The stock market may have liked the BoJ decision today as it decided to go easy on banks. However, we are doubtful if the positive market reaction would be sustained. In our view, the BoJ is effectively tapering its quantitative easing policy. By dropping two year time-limit to achieve the 2% inflation target, the BoJ will be less aggressive in its efforts to reflate the economy in future. By stepping away from negative interest policy, the BoJ is tying its hand to counter future yen appreciation. One issue is clear though. The BoJ has reached the end of the QQE road. It is no longer pursuing quantitative easing. At this point, the BoJ has two alternatives. One is to become passive, leaving the reflation effort to the government. The other is to somehow find a way to continue reflating the economy, perhaps by exploring a combination of fiscal and monetary policy tools. Today's decision indicate that the BoJ may be choosing the passive road, but it does not seem like the nature of governor Kuroda. We will see. Read more..
In their policy meeting on September 20-21, the BoJ will be essentially admitting that they can no longer pursue 2% inflation rate target as ardently as they have been. The financial market will probably react negatively as it perceives the change as a step toward tapering. In our view, the result could be similar to what we observed in the US â€śtaper tantrumâ€ť in 2013. Read more..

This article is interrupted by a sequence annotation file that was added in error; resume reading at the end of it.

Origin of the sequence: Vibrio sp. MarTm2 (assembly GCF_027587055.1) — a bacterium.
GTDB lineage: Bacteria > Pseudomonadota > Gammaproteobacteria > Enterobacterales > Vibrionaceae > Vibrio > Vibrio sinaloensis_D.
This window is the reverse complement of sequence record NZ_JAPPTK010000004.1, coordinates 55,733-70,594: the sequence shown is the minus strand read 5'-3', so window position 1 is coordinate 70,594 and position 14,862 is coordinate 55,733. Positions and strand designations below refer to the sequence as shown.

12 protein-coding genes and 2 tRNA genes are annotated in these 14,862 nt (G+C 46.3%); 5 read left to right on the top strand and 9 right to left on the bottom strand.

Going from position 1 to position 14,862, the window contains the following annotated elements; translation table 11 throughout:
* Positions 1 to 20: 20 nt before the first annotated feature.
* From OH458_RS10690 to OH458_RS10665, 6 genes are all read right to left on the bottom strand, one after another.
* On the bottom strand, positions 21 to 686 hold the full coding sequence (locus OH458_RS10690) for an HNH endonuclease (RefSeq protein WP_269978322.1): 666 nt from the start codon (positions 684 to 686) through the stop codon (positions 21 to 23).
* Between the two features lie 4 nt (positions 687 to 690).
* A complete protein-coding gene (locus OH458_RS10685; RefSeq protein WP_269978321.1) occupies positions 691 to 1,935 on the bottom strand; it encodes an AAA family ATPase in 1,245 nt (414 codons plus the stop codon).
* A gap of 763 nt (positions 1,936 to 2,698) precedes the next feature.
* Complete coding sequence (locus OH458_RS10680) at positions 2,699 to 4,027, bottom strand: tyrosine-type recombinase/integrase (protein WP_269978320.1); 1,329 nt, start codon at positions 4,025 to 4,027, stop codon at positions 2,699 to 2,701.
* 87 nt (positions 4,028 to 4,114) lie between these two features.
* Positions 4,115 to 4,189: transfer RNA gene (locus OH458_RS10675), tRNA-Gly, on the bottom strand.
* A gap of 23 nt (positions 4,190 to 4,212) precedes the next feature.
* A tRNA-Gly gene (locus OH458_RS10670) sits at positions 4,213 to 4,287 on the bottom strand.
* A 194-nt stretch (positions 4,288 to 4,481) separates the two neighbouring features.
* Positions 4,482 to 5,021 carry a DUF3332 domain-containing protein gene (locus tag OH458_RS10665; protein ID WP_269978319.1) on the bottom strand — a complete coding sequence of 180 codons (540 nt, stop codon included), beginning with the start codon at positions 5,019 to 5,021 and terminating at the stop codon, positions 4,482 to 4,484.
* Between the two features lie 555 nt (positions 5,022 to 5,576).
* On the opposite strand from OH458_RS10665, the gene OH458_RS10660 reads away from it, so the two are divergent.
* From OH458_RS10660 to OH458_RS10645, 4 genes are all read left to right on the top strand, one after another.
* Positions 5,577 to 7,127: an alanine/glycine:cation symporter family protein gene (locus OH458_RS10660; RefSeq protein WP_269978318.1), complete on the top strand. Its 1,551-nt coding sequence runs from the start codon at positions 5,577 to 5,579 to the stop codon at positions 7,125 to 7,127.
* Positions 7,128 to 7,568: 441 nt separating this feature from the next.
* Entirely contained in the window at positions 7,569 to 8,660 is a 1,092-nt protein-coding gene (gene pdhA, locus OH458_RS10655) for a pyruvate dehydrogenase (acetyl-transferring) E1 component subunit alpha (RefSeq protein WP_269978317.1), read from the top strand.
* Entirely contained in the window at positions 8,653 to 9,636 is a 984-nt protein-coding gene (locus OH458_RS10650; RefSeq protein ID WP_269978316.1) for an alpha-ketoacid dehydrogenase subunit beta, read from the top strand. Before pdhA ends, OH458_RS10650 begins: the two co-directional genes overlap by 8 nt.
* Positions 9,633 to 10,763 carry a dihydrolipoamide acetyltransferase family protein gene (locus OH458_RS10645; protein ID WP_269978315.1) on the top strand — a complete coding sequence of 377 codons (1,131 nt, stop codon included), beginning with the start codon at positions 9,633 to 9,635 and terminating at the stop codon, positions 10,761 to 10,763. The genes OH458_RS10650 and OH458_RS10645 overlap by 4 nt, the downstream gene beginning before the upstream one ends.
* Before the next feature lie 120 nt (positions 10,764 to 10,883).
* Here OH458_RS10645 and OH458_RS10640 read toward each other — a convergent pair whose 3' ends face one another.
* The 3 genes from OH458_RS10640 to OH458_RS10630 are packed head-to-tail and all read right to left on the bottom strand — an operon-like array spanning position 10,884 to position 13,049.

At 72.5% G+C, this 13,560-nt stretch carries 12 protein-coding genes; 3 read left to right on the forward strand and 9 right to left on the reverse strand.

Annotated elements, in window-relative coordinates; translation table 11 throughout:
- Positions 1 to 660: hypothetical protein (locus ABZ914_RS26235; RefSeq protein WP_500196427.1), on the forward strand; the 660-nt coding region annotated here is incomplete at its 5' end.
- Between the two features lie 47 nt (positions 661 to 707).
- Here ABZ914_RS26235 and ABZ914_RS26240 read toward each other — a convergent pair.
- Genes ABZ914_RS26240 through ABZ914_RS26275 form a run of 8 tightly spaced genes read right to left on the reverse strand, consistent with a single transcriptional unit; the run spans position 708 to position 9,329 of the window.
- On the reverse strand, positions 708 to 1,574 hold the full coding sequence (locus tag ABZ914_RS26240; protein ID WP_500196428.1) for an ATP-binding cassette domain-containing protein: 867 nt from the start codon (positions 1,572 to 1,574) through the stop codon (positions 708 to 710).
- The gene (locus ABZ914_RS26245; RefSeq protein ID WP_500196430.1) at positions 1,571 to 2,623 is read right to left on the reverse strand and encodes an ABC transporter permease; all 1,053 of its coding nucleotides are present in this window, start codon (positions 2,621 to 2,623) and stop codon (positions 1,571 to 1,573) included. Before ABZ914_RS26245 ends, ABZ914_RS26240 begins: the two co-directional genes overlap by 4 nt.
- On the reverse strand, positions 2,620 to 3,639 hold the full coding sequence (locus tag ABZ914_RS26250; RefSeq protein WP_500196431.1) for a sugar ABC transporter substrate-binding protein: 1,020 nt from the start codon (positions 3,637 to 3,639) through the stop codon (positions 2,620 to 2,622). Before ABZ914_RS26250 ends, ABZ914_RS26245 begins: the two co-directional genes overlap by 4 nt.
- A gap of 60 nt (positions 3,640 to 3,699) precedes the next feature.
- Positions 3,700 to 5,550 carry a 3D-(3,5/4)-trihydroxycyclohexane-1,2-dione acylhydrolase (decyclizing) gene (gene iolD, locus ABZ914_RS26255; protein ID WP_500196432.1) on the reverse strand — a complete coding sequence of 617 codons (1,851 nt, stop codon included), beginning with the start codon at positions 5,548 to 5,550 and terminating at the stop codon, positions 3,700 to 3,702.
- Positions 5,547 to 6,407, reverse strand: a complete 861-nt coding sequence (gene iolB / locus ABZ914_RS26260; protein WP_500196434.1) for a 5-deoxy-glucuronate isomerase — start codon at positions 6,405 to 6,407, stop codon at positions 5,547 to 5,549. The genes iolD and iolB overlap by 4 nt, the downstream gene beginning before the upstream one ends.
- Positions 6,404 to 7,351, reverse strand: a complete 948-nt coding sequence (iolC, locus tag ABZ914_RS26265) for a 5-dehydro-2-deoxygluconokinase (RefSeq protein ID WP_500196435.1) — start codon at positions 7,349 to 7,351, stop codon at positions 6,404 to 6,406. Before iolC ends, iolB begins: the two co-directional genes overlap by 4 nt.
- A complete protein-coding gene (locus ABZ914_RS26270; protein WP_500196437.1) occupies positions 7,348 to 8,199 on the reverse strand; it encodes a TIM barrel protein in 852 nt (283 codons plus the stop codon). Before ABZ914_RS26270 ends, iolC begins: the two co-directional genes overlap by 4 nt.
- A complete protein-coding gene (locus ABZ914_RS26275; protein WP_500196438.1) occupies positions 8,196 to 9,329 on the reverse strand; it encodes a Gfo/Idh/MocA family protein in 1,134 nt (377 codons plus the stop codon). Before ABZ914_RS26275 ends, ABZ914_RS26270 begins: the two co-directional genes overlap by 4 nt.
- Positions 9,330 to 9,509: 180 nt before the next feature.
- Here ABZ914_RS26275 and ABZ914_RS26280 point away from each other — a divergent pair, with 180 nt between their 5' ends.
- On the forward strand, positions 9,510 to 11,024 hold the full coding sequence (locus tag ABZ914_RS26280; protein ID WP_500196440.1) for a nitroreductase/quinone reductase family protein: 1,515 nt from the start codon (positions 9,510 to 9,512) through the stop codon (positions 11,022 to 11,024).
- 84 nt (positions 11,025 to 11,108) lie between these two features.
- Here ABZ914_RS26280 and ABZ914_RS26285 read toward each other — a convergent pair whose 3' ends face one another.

In the April-June quarter, corporate profits in Japan declined for the third consecutive quarter. The appreciation in yen is an obvious reason, but the weak domestic demand, especially that of private consumption, lies in the background. Corporate capital expenditures kept growing, but it is clearly losing momentum. Despite the surge in corporate profits in the last 3 years, Japanese corporate managers are diverting far less than usual to investments, reflecting their persistent pessimism in the long term outlook of the Japanese economy. Read more..
In cooperation with our partner in research, Europacifica, we are holding a conference call on The End of Kurodanomics on September 8. In our view, the Bank of Japan is likely to be forced to taper its Quantitative and Qualitative Easing program within the next few years. If so, the consequences could be disorderly. On this call, we examine the sustainability of the QQE program, economic and financial consequence of a sudden stop to QQE and its implication to financial investors. Read more..
It seems to be a bumper summer for loyal Japanese salarymen. Wages in Japan rose by 1.3% year on year in June, fueled by 3.3% rise in their summer bonuses. However, the talk of a good summer bonus may be painful for irregular workers in Japan, more than 1/3 of the total work force nowadays and mostly not eligible for bonuses. Read more..